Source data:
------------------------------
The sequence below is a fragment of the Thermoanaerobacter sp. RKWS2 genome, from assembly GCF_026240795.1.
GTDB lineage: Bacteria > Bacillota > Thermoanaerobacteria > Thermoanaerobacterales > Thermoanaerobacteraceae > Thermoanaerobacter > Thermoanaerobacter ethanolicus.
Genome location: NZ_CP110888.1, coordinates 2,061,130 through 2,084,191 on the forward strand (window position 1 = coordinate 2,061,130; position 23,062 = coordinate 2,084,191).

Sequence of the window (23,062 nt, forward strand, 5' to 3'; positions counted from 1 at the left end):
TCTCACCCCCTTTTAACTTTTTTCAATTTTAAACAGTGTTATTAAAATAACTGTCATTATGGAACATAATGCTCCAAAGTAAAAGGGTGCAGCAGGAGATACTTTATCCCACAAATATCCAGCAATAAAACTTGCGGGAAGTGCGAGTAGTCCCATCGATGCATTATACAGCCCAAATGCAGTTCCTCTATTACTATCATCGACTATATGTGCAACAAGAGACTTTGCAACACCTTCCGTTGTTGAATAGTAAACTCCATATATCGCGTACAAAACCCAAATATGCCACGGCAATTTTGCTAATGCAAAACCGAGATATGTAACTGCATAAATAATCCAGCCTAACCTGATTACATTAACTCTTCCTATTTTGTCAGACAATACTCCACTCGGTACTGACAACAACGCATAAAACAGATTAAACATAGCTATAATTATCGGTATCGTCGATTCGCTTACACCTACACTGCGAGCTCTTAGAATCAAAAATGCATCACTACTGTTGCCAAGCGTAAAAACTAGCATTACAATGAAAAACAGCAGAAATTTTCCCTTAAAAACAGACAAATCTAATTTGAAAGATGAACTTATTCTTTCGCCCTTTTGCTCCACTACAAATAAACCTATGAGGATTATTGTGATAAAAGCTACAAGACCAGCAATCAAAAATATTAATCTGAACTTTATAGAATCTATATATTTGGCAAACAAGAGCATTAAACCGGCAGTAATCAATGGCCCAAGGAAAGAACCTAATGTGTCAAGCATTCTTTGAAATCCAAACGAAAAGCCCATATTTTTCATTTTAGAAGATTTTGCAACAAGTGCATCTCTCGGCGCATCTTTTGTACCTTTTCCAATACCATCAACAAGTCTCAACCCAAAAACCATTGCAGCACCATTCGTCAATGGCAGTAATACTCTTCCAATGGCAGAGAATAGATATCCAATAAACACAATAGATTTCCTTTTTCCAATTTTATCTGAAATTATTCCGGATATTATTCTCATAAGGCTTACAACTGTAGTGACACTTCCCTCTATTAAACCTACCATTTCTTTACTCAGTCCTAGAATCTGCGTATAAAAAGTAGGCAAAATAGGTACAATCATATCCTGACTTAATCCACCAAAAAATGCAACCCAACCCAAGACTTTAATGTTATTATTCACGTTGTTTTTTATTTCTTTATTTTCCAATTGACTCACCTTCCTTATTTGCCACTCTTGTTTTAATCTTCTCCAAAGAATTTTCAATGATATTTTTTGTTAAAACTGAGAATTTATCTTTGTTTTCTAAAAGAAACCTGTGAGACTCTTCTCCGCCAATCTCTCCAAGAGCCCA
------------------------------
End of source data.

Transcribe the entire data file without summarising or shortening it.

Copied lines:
The sequence below is a fragment of the Thermoanaerobacter sp. RKWS2 genome, from assembly GCF_026240795.1.
GTDB lineage: Bacteria > Bacillota > Thermoanaerobacteria > Thermoanaerobacterales > Thermoanaerobacteraceae > Thermoanaerobacter > Thermoanaerobacter ethanolicus.
Genome location: NZ_CP110888.1, coordinates 2,061,130 through 2,084,191 on the forward strand (window position 1 = coordinate 2,061,130; position 23,062 = coordinate 2,084,191).

Sequence of the window (23,062 nt, forward strand, 5' to 3'; positions counted from 1 at the left end):
TCTCACCCCCTTTTAACTTTTTTCAATTTTAAACAGTGTTATTAAAATAACTGTCATTATGGAACATAATGCTCCAAAGTAAAAGGGTGCAGCAGGAGATACTTTATCCCACAAATATCCAGCAATAAAACTTGCGGGAAGTGCGAGTAGTCCCATCGATGCATTATACAGCCCAAATGCAGTTCCTCTATTACTATCATCGACTATATGTGCAACAAGAGACTTTGCAACACCTTCCGTTGTTGAATAGTAAACTCCATATATCGCGTACAAAACCCAAATATGCCACGGCAATTTTGCTAATGCAAAACCGAGATATGTAACTGCATAAATAATCCAGCCTAACCTGATTACATTAACTCTTCCTATTTTGTCAGACAATACTCCACTCGGTACTGACAACAACGCATAAAACAGATTAAACATAGCTATAATTATCGGTATCGTCGATTCGCTTACACCTACACTGCGAGCTCTTAGAATCAAAAATGCATCACTACTGTTGCCAAGCGTAAAAACTAGCATTACAATGAAAAACAGCAGAAATTTTCCCTTAAAAACAGACAAATCTAATTTGAAAGATGAACTTATTCTTTCGCCCTTTTGCTCCACTACAAATAAACCTATGAGGATTATTGTGATAAAAGCTACAAGACCAGCAATCAAAAATATTAATCTGAACTTTATAGAATCTATATATTTGGCAAACAAGAGCATTAAACCGGCAGTAATCAATGGCCCAAGGAAAGAACCTAATGTGTCAAGCATTCTTTGAAATCCAAACGAAAAGCCCATATTTTTCATTTTAGAAGATTTTGCAACAAGTGCATCTCTCGGCGCATCTTTTGTACCTTTTCCAATACCATCAACAAGTCTCAACCCAAAAACCATTGCAGCACCATTCGTCAATGGCAGTAATACTCTTCCAATGGCAGAGAATAGATATCCAATAAACACAATAGATTTCCTTTTTCCAATTTTATCTGAAATTATTCCGGATATTATTCTCATAAGGCTTACAACTGTAGTGACACTTCCCTCTATTAAACCTACCATTTCTTTACTCAGTCCTAGAATCTGCGTATAAAAAGTAGGCAAAATAGGTACAATCATATCCTGACTTAATCCACCAAAAAATGCAACCCAACCCAAGACTTTAATGTTATTATTCACGTTGTTTTTTATTTCTTTATTTTCCAATTGACTCACCTTCCTTATTTGCCACTCTTGTTTTAATCTTCTCCAAAGAATTTTCAATGATATTTTTTGTTAAAACTGAGAATTTATCTTTGTTTTCTAAAAGAAACCTGTGAGACTCTTCTCCGCCAATCTCTCCAAGAGCCCA